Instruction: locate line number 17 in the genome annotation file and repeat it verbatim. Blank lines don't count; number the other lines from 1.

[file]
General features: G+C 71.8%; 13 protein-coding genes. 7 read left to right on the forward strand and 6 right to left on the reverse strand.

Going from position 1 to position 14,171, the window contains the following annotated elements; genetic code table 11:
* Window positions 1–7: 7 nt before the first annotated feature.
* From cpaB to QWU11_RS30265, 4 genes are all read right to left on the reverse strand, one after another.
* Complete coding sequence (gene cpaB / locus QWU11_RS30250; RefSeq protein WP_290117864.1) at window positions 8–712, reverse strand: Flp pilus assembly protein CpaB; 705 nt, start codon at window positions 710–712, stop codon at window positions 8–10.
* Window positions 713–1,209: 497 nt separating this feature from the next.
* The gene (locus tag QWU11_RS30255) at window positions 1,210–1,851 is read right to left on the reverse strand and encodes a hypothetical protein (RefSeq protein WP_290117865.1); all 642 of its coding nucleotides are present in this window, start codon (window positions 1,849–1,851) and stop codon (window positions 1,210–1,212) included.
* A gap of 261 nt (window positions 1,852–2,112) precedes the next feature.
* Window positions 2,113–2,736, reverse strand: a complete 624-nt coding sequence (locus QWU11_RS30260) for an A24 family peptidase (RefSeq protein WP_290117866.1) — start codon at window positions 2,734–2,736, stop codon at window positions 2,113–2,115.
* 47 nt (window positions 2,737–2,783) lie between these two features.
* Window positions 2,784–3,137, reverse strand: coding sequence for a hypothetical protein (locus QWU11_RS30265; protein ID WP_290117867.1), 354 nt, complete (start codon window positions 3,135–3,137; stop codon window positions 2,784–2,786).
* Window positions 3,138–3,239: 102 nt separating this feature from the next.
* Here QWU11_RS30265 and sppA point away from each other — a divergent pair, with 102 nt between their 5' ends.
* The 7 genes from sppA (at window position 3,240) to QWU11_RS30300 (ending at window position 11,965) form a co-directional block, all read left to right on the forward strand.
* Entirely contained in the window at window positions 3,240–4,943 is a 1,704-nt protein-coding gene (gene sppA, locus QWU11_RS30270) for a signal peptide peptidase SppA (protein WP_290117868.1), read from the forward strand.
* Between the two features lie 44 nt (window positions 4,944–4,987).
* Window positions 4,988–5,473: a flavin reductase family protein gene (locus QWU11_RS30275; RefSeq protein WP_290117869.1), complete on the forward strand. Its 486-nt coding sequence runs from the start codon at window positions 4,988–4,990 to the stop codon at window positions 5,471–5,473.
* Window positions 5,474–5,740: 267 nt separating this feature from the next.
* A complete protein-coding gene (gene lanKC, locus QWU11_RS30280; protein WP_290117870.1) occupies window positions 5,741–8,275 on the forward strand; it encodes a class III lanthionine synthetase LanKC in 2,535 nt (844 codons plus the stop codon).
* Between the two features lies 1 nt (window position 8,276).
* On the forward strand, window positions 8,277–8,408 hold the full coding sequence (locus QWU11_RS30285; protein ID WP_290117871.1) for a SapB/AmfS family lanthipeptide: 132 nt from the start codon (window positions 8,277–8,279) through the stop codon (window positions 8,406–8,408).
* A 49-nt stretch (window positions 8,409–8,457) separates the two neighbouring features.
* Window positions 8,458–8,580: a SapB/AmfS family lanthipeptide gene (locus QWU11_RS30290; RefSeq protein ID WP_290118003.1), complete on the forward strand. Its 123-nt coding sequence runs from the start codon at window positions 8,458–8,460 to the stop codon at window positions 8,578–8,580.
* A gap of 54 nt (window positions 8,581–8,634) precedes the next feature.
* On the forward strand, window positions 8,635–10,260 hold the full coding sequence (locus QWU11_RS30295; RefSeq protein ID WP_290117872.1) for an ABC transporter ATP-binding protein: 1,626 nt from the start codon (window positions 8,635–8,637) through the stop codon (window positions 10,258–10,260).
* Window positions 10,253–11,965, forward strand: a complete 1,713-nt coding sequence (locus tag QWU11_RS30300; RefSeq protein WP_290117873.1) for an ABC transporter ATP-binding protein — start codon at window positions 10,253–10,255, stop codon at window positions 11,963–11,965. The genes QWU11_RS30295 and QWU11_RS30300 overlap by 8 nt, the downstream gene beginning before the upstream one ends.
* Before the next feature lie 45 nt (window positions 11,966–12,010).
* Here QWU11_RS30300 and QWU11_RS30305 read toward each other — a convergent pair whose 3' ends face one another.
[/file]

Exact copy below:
* Window positions 4,988–5,473: a flavin reductase family protein gene (locus QWU11_RS30275; RefSeq protein WP_290117869.1), complete on the forward strand. Its 486-nt coding sequence runs from the start codon at window positions 4,988–4,990 to the stop codon at window positions 5,471–5,473.